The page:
Nov. 6, 2009 —
After making the long flight from the USS Bataan in the Indian Ocean the MV-22B ‘Osprey’ makes history entering Afghanistan and the Helmand province for the first time ever. Adding these aircraft to the rotary wing arsenal already in use by the Marine Aircraft Group 40, will further its capabilities in moving Marines and equipment around the Taskforce Leatherneck area of operation.
CAMP LEATHERNECK, Helmand province, Afghanistan (Nov. 5, 2009) – In another history-making moment for Marine Expeditionary Brigade-Afghanistan, the first MV-22B Ospreys entered the Task Force Leatherneck area of operations today, alighting in three waves at Camp Bastion Airfield.
Making the long journey from the 22nd Marine Expeditionary Unit aboard USS Bataan in the Indian Ocean to the Bastion Airfield in the Helmand desert, the 10 tiltrotor aircraft are the first of their kind to operate in Afghanistan.
The unique design of the Osprey allows for not only vertical takeoff, but conversion to fixed-wing flight at much faster speeds than helicopters.
"I am very excited to have these new birds here," said Lt. Col. William Depue, executive officer for Marine Medium Tiltrotor Squadron 263 (Reinforced), adding that the aircraft's increased speed and range will "cut the size of the area of operations in half."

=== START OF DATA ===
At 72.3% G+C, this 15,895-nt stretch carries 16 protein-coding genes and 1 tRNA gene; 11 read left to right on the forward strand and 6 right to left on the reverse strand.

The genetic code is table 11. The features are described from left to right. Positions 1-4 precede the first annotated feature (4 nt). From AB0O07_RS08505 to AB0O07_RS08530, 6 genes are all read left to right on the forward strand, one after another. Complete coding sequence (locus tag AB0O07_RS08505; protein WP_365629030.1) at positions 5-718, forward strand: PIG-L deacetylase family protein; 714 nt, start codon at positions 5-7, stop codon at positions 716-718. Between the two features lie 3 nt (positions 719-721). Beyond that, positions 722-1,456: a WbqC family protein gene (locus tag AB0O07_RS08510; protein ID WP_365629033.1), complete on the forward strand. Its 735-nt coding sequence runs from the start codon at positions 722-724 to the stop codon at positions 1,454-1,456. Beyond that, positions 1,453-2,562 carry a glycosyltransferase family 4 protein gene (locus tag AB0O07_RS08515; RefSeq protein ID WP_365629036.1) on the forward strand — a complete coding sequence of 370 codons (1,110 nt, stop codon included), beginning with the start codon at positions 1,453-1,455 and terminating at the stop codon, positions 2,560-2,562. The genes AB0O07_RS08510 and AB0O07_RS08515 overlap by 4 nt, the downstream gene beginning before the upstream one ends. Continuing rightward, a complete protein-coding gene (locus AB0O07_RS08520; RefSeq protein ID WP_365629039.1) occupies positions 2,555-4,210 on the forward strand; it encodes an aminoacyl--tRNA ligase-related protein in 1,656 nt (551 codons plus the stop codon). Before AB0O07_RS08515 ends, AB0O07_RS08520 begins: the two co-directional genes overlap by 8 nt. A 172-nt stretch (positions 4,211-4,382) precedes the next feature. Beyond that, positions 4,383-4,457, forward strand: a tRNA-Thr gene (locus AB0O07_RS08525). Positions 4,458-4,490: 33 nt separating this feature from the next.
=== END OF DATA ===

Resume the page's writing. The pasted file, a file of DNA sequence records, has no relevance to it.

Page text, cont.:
The Ospreys, which formed the bulk of VMM-263 (Rein) with the 22nd MEU will join Marine Medium Tiltrotor Squadron 261 as part of MEB-Afghanistan's aviation combat element, Marine Aircraft Group 40.
"Although we are not the Marines who will operate these birds here, we were happy to be a part of getting them into theater," said Depue.
The Ospreys will be used for medium-lift assault support, transporting troops and cargo throughout the MEB's area of operations, and will augment the other fixed- and rotary-wing aircraft that have worked tirelessly since the MEB's arrival in Afghanistan in May, flying more than 19,000 hours.